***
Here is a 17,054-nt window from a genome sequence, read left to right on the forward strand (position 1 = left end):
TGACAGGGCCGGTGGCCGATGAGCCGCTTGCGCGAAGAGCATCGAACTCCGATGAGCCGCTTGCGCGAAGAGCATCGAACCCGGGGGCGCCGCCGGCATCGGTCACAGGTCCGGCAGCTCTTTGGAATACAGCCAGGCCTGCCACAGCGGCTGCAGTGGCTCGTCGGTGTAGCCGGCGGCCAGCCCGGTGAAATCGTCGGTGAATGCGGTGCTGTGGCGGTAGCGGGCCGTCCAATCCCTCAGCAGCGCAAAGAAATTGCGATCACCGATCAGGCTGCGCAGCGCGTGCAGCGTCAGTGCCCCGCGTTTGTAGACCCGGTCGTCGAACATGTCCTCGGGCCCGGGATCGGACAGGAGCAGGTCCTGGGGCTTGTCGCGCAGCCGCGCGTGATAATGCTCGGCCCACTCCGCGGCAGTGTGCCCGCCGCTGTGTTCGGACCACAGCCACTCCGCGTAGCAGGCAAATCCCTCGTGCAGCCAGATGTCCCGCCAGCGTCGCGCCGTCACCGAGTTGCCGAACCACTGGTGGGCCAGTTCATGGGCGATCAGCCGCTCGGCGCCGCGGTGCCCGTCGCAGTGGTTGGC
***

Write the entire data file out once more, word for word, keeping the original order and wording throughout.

Here is a 17,054-nt window from a genome sequence, read left to right on the forward strand (position 1 = left end):
TGACAGGGCCGGTGGCCGATGAGCCGCTTGCGCGAAGAGCATCGAACTCCGATGAGCCGCTTGCGCGAAGAGCATCGAACCCGGGGGCGCCGCCGGCATCGGTCACAGGTCCGGCAGCTCTTTGGAATACAGCCAGGCCTGCCACAGCGGCTGCAGTGGCTCGTCGGTGTAGCCGGCGGCCAGCCCGGTGAAATCGTCGGTGAATGCGGTGCTGTGGCGGTAGCGGGCCGTCCAATCCCTCAGCAGCGCAAAGAAATTGCGATCACCGATCAGGCTGCGCAGCGCGTGCAGCGTCAGTGCCCCGCGTTTGTAGACCCGGTCGTCGAACATGTCCTCGGGCCCGGGATCGGACAGGAGCAGGTCCTGGGGCTTGTCGCGCAGCCGCGCGTGATAATGCTCGGCCCACTCCGCGGCAGTGTGCCCGCCGCTGTGTTCGGACCACAGCCACTCCGCGTAGCAGGCAAATCCCTCGTGCAGCCAGATGTCCCGCCAGCGTCGCGCCGTCACCGAGTTGCCGAACCACTGGTGGGCCAGTTCATGGGCGATCAGCCGCTCGGCGCCGCGGTGCCCGTCGCAGTGGTTGGC